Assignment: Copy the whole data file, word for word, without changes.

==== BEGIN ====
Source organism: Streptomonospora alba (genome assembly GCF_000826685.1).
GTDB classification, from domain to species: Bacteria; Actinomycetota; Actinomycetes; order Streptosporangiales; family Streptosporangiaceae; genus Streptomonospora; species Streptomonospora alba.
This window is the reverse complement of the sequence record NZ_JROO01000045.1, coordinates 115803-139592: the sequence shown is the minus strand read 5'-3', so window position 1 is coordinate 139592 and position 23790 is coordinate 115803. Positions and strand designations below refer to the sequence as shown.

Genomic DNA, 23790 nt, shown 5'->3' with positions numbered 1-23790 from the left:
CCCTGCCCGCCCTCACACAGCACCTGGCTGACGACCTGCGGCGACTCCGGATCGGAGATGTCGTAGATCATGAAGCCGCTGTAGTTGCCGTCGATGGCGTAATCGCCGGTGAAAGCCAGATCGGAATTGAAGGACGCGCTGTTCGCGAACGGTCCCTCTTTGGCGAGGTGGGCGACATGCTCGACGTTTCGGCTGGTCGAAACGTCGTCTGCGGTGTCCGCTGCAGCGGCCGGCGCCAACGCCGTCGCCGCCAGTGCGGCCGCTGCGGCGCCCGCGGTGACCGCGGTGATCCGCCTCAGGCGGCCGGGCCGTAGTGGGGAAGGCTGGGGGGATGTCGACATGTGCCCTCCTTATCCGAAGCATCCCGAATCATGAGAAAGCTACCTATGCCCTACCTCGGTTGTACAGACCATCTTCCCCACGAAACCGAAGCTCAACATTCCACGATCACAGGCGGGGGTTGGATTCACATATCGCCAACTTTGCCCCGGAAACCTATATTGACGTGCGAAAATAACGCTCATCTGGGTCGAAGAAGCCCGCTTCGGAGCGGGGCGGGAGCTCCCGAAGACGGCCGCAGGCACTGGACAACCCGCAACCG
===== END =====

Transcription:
Source organism: Streptomonospora alba (genome assembly GCF_000826685.1).
GTDB classification, from domain to species: Bacteria; Actinomycetota; Actinomycetes; order Streptosporangiales; family Streptosporangiaceae; genus Streptomonospora; species Streptomonospora alba.
This window is the reverse complement of the sequence record NZ_JROO01000045.1, coordinates 115803-139592: the sequence shown is the minus strand read 5'-3', so window position 1 is coordinate 139592 and position 23790 is coordinate 115803. Positions and strand designations below refer to the sequence as shown.

Genomic DNA, 23790 nt, shown 5'->3' with positions numbered 1-23790 from the left:
CCCTGCCCGCCCTCACACAGCACCTGGCTGACGACCTGCGGCGACTCCGGATCGGAGATGTCGTAGATCATGAAGCCGCTGTAGTTGCCGTCGATGGCGTAATCGCCGGTGAAAGCCAGATCGGAATTGAAGGACGCGCTGTTCGCGAACGGTCCCTCTTTGGCGAGGTGGGCGACATGCTCGACGTTTCGGCTGGTCGAAACGTCGTCTGCGGTGTCCGCTGCAGCGGCCGGCGCCAACGCCGTCGCCGCCAGTGCGGCCGCTGCGGCGCCCGCGGTGACCGCGGTGATCCGCCTCAGGCGGCCGGGCCGTAGTGGGGAAGGCTGGGGGGATGTCGACATGTGCCCTCCTTATCCGAAGCATCCCGAATCATGAGAAAGCTACCTATGCCCTACCTCGGTTGTACAGACCATCTTCCCCACGAAACCGAAGCTCAACATTCCACGATCACAGGCGGGGGTTGGATTCACATATCGCCAACTTTGCCCCGGAAACCTATATTGACGTGCGAAAATAACGCTCATCTGGGTCGAAGAAGCCCGCTTCGGAGCGGGGCGGGAGCTCCCGAAGACGGCCGCAGGCACTGGACAACCCGCAACCG